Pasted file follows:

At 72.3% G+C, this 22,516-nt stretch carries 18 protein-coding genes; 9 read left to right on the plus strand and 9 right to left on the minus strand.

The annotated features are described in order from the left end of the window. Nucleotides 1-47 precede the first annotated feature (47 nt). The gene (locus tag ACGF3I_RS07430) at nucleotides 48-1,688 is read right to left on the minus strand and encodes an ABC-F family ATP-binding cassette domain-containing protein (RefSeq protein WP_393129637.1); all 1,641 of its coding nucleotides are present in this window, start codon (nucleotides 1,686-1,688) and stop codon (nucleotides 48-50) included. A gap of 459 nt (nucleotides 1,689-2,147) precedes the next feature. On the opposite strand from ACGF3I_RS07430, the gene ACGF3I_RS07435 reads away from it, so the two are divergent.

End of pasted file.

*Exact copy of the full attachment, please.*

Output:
At 72.3% G+C, this 22,516-nt stretch carries 18 protein-coding genes; 9 read left to right on the plus strand and 9 right to left on the minus strand.

The annotated features are described in order from the left end of the window. Nucleotides 1-47 precede the first annotated feature (47 nt). The gene (locus tag ACGF3I_RS07430) at nucleotides 48-1,688 is read right to left on the minus strand and encodes an ABC-F family ATP-binding cassette domain-containing protein (RefSeq protein WP_393129637.1); all 1,641 of its coding nucleotides are present in this window, start codon (nucleotides 1,686-1,688) and stop codon (nucleotides 48-50) included. A gap of 459 nt (nucleotides 1,689-2,147) precedes the next feature. On the opposite strand from ACGF3I_RS07430, the gene ACGF3I_RS07435 reads away from it, so the two are divergent.